For Shaelene Grace Moler, seeing her time come to an end as the senior editor of the University of Alaska Southeast’s Tidal Echoes literary magazine has been bittersweet as she’s on track to graduate this May.
Moler first joined the team behind the annual literature and art journal when her adviser and professor Emily Wall asked her to be an editor in the spring of 2021. From that position, Moler worked her way up to junior editor and then to senior. While Moler said she’s sad to be parting ways, she’s leaving the magazine in the hands of good friends who she knows will continue to do great work.
“I’ve been working with Tidal Echoes for quite a few years now and the first time I was ever published was with Tidal Echoes, so it’s pretty sentimental,” Moler said. “This edition feels like a culmination of everything that I have done at UAS and everything I’ve done outside of UAS because I see a lot of people that I’ve grown up with and worked with professionally and that I’m friends with being represented in the journal and that’s very exciting to me. It has always been wonderful to be a part of this journal because I feel like I get to shine the spotlight on other people and give them their first entry into the world of publication.”
The latest UAS Tidal Echoes edition has its hybrid launch on Friday from 6:30-8 p.m. at the Egan Lecture Hall on the UAS campus which will feature food, beverages, a pop-up shop for artist’s merchandise, and a table to purchase the journal. Kindred Post will also have copies for sale after Friday.
Moler said this edition promises to be one of the best yet, with over 300 writing and art submissions combined. Though this edition didn’t exactly have a specific theme, Moler said she noticed a lot of the submissions that came in were focused on topics such as climate change and religious commentary, far more than compared to previous years.
“In the wake of Roe V. Wade there has been a lot of discussions on how religion influences politics, and I feel like a lot of submissions ended up talking about that, mostly critiques on how religion influences decisions,” Moler said. “As for the climate crisis, I’m not exactly sure what influenced people to submit so many pieces about the climate crisis other than it’s just a topic that we are constantly thinking about.”
For this edition, Moler said she’s especially excited because this Tidal Echoes will feature two well-known Alaska artists: Chloey Klawk Shaa Cavanaugh and Lin Davis. Cavanaugh is an Indigenous graphic designer originally from Juneau where she runs her business Black and White Raven Company. Davis is an established writer and activist in the LGBTQ+ community.
“It was our goal to highlight the LGBTQ+ community and we got both Chloey and Lin,” Moler said. “Chloey being a much younger voice and a leader in the support group spectrum of people within that community, as well as a member of the Pride board in Seattle. Then we have Lin Davis who has been an activist for decades and one of her main goals is learning from the younger generation on how to better support people, so we got two very involved voices, an elder and a younger voice that kind of feels like they’re working together in some sense which is cool.”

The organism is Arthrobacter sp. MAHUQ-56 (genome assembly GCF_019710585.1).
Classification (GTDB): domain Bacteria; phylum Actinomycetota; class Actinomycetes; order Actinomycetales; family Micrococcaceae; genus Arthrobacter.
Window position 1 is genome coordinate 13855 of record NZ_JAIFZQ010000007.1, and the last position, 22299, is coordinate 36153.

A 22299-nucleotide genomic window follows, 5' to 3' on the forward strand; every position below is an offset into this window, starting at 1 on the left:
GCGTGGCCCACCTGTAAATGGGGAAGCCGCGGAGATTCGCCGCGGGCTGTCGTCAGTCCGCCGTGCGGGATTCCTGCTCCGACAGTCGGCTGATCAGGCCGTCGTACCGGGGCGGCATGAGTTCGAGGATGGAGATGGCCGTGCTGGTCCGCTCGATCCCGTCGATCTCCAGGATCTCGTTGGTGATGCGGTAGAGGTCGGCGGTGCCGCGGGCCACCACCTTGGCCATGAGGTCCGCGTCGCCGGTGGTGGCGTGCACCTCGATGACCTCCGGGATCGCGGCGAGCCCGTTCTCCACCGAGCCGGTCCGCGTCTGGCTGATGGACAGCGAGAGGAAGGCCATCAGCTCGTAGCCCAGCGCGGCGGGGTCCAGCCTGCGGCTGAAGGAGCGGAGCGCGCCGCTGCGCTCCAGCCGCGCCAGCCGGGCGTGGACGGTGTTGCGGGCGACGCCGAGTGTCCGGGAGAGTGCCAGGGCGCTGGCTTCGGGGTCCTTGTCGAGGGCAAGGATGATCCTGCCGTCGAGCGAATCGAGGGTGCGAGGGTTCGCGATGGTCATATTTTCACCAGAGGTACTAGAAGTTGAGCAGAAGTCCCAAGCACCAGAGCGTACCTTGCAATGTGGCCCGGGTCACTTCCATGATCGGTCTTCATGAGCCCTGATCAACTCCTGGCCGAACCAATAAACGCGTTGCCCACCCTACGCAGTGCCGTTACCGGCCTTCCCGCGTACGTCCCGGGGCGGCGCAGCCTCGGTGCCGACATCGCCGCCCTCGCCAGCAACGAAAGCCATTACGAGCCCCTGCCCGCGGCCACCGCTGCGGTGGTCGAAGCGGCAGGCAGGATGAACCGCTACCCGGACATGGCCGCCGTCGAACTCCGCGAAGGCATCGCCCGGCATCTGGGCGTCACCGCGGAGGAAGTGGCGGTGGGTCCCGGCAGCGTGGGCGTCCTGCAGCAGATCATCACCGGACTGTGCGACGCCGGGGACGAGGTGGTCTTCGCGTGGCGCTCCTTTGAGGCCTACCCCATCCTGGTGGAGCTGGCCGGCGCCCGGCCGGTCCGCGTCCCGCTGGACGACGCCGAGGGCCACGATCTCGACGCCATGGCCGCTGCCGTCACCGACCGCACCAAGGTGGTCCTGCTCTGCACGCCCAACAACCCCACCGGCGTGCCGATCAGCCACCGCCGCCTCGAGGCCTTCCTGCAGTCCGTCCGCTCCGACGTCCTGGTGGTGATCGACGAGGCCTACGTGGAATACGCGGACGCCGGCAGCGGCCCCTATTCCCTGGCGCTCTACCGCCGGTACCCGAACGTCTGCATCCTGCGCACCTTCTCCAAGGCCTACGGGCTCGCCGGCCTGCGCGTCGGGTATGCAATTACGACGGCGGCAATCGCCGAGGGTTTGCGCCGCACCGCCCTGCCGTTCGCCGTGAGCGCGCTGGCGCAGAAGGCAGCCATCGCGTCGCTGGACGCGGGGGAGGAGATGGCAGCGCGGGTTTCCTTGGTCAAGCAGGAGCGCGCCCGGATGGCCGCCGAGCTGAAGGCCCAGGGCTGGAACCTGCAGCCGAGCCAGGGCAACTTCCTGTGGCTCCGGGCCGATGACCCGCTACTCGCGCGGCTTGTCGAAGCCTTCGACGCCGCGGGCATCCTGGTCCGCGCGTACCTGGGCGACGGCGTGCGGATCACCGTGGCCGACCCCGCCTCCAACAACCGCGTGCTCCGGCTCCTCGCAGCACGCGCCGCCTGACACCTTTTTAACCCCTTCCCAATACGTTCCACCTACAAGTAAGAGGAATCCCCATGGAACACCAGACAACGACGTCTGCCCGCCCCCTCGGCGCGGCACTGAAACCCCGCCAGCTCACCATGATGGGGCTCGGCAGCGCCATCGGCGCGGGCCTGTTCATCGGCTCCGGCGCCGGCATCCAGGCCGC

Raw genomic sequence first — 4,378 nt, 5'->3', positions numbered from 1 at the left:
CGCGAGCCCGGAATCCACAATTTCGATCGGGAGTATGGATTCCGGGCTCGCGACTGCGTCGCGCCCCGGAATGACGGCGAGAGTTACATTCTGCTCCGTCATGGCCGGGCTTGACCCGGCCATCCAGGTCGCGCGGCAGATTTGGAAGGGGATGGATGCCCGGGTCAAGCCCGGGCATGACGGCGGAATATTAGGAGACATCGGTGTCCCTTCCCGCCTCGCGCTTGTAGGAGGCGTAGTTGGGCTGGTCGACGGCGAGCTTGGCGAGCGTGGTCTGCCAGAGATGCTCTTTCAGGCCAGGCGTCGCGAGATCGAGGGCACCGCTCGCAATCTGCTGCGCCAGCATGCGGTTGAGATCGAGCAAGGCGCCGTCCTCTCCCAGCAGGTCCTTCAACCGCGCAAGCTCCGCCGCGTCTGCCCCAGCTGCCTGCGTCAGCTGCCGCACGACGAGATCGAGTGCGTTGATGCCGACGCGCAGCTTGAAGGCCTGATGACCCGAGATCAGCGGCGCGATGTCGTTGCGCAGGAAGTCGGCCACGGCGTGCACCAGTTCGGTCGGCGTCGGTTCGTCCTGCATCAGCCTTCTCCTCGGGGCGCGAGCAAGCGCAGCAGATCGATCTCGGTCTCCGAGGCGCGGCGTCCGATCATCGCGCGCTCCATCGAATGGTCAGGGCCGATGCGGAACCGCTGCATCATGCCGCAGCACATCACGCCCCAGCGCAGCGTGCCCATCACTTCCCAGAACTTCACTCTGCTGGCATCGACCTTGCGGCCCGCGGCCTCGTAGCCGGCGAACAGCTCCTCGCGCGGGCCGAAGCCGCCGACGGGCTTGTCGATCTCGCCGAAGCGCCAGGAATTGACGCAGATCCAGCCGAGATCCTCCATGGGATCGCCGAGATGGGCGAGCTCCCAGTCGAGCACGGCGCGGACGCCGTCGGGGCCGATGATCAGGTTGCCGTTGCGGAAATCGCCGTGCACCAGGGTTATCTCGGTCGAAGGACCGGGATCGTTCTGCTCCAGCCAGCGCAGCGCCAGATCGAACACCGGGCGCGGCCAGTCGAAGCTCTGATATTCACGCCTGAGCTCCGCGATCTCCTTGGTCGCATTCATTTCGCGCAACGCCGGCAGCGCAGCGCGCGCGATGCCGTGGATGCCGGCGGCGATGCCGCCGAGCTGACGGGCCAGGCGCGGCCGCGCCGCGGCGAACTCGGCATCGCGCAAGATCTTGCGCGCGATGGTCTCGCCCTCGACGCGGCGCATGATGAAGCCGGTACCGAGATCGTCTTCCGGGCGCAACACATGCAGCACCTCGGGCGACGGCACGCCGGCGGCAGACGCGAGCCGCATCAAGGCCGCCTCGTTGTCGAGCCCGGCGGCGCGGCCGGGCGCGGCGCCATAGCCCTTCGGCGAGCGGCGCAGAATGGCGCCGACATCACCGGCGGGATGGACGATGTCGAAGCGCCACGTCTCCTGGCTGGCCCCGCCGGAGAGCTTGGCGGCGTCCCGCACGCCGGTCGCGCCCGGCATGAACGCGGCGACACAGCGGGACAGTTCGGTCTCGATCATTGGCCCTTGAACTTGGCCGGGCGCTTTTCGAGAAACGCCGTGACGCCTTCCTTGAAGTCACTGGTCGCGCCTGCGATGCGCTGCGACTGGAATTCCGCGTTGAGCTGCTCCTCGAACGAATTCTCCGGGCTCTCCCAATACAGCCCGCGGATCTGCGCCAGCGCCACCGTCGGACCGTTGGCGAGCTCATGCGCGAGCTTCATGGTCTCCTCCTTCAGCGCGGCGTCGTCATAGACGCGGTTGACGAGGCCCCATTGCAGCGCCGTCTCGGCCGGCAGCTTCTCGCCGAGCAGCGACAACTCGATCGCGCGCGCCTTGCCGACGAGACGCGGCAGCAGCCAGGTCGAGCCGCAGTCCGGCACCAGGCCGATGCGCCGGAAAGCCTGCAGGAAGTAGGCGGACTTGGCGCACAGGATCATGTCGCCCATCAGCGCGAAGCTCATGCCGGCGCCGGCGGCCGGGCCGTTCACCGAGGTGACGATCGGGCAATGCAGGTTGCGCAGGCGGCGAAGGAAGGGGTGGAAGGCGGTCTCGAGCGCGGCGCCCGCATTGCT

Davis’ “Pulse Orlando” poem, inspired by the 2016 mass shooting in an LGBTQ+-friendly nightclub in Florida, is probably one of the best known among her work and one of the pieces she’s most proud of given the weight of the subject matter. Davis said it was so challenging for her to write about, which forced her to do research and study the details in depth. Davis said while the poem is still an emotional read, she’s proud to have the piece featured in Tidal Echoes because it succeeds in doing “what a good poem should.”
“I am a very slow poetry worker, and I have little notebooks and scraps of poems all over,” Davis said. “I’m not good at promoting my work, so this is absolutely awesome; to have this invitation to be featured has been really special, a life’s best.”
For Cavanaugh, she said she’s especially excited to be showcasing art pieces that were tied to larger community projects this year that she’s excited to have the opportunity to talk more about, such as the Juneau gay pride logo, Wayne Price’s artwork that was featured at the totem pole raising and artwork she did for Juneau playwright Frank Katasse’s play, “Where the Summit Meets the Stars.” Cavanaugh said she’s excited to share those community projects with the public and speak to what the process meant to her while detailing what the projects looked like throughout the year.
“I’m super excited to be featured,” Cavanaugh said. “When they reached out, I was telling them I was on a plane to Seattle for a trip and I was just mind-blown and so stoked to be a part of it. My mom has ties to UAS, she’s a single mom that raised three kids and she went to UAS to get her associate’s and has been working for the tribe for over 20 years, so to now be able to work with UAS on this project and be a part of it feels really special to me.”
• Contact reporter Jonson Kuhn at firstname.lastname@example.org.